I don't exactly have a bead studio, but I do have a jewelry table….er, corner, I guess I should say. This is what it looks like when it's clean, which isn't very often!
And there are a lot of tools on my jewelry table! You don't need a whole ton of tools for making your own beaded jewelry, and luckily you can find pretty much everything you need to start out with at Michaels or Joann Fabrics. (Save those coupons!)
Here are some items that come in quite handy for creating jewelry.
A Bead Board comes in handy for plotting out designs, although I admit I don't use it very often. My method is more trial and error, and so I string and re-string until I get it how I want it. But if you plan on making multiple strand items, a bead board will be very useful.
A good set of quality tools is a must-have for any jewelry designer. I found a nice set of pliers at Home Depot. I actually took them to work since I get a lot of requests to fix jewelry. That set is better than what I use at home! A friend of mine uses nail clippers instead of wire cutters. You can try that, but I do suggest getting several kinds - the pair of nippers I got work good for when I need a super close cut.
The Chain Sta is one of my most valuable tools. It works fantastic as a second pair of hands. I use mine all the time and I highly recommend it.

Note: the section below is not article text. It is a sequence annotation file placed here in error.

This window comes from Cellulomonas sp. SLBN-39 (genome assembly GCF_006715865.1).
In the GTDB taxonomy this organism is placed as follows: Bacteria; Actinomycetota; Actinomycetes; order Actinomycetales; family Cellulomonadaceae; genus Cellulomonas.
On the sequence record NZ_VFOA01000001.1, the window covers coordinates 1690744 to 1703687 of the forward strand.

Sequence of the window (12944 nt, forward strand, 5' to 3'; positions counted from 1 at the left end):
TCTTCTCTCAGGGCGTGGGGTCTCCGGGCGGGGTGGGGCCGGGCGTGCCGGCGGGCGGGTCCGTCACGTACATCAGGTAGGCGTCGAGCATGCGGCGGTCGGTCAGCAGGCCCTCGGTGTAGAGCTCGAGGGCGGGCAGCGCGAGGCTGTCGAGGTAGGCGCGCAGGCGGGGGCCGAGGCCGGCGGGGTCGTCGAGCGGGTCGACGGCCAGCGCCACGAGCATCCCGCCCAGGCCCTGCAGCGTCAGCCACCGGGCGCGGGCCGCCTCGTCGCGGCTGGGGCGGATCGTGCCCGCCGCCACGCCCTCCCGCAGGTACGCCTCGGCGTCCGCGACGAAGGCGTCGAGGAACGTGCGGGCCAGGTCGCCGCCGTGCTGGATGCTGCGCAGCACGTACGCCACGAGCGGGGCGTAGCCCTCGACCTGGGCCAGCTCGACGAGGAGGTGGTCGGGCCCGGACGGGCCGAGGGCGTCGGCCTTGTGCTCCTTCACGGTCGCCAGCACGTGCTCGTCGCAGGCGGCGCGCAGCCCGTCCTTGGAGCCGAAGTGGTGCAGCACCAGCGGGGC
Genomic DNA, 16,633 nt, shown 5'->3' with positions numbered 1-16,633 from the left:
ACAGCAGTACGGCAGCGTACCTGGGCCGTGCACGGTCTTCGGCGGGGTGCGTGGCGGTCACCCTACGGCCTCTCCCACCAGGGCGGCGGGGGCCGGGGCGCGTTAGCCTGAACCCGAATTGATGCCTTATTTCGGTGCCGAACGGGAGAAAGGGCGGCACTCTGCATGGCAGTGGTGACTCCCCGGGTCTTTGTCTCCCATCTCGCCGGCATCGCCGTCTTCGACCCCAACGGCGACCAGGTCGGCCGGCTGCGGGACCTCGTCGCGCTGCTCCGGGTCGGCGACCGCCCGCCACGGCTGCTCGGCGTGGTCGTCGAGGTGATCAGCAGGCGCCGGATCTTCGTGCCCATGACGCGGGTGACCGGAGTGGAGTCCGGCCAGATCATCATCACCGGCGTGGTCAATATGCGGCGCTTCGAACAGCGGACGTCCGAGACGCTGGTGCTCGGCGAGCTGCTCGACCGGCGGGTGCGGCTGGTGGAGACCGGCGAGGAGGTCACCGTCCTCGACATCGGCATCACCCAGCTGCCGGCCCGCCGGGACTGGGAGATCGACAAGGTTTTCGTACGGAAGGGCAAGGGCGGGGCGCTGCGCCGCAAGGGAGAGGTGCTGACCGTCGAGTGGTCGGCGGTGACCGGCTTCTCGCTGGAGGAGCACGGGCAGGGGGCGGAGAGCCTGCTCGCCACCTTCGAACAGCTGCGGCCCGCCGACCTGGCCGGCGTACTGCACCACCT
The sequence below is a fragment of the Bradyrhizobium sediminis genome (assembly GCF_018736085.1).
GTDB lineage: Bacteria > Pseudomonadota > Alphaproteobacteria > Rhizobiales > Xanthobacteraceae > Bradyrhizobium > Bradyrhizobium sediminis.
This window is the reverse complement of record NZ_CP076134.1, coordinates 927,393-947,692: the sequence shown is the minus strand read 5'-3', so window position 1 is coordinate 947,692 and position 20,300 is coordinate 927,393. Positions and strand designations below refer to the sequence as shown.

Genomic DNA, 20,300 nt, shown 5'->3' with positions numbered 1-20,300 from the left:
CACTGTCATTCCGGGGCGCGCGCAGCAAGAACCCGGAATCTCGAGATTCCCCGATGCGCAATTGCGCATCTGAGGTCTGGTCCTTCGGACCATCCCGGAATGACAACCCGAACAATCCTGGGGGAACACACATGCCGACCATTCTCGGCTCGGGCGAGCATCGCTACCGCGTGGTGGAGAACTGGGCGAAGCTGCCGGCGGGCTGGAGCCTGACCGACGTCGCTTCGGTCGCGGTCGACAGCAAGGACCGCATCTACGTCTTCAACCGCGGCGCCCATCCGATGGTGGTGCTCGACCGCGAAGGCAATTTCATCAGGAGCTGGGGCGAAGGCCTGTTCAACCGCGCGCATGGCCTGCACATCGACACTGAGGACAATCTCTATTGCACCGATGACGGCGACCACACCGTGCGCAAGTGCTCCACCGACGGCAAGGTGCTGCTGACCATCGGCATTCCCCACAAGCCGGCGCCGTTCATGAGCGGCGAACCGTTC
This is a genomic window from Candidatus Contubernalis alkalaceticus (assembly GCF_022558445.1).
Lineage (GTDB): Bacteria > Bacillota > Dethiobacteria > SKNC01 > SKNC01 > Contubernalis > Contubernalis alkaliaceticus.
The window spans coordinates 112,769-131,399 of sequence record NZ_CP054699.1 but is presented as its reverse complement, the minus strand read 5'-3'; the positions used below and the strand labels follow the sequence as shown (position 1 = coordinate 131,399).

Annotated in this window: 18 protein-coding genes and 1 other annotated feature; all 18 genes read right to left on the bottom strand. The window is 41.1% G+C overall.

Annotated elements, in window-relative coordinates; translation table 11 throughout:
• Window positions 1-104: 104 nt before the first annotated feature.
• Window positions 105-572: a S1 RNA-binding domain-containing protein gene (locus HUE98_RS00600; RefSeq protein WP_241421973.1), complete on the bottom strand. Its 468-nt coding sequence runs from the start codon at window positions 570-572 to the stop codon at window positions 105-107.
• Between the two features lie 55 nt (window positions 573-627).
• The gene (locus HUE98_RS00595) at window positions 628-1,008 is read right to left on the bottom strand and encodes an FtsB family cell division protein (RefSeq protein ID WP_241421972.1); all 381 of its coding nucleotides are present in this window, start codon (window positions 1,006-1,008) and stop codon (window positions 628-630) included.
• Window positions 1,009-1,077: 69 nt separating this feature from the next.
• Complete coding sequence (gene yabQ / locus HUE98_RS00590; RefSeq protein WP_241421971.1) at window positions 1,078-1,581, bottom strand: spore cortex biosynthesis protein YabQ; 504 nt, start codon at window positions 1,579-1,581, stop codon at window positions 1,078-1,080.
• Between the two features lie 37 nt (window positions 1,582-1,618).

The Bead Spinner is another useful tool if you plan on using a lot of seed beads in your designs. You can also find cheaper models available from Firemountain Gems or even your local Joann's or Michael's craft stores.
If you decide to make your own wire components or ear wires, you will need an anvil and a chasing hammer to flatten them and harden the wire. I use a metal hammer, but it does leave marks on the wire so be careful if you choose a metal one.
Needles, thread and stringing materials - If you're planning on beadwork/beadweaving, you will need some beading needles. There are all sorts of threads for beading, but I admit that I am not that skilled in this department. I mostly use Fireline thread or fishing line. Fishing line works great for beadweaving using beads with decent-sized holes, since you really don't need a needle - at least not until you need to go back through the beads when it's starting to get snug. For beading wire, I use Beadalon or Accuflex.
Here are a few articles about jewelry-making tools too:
Six Must-Have Tools for Beading - article on tools for jewelry making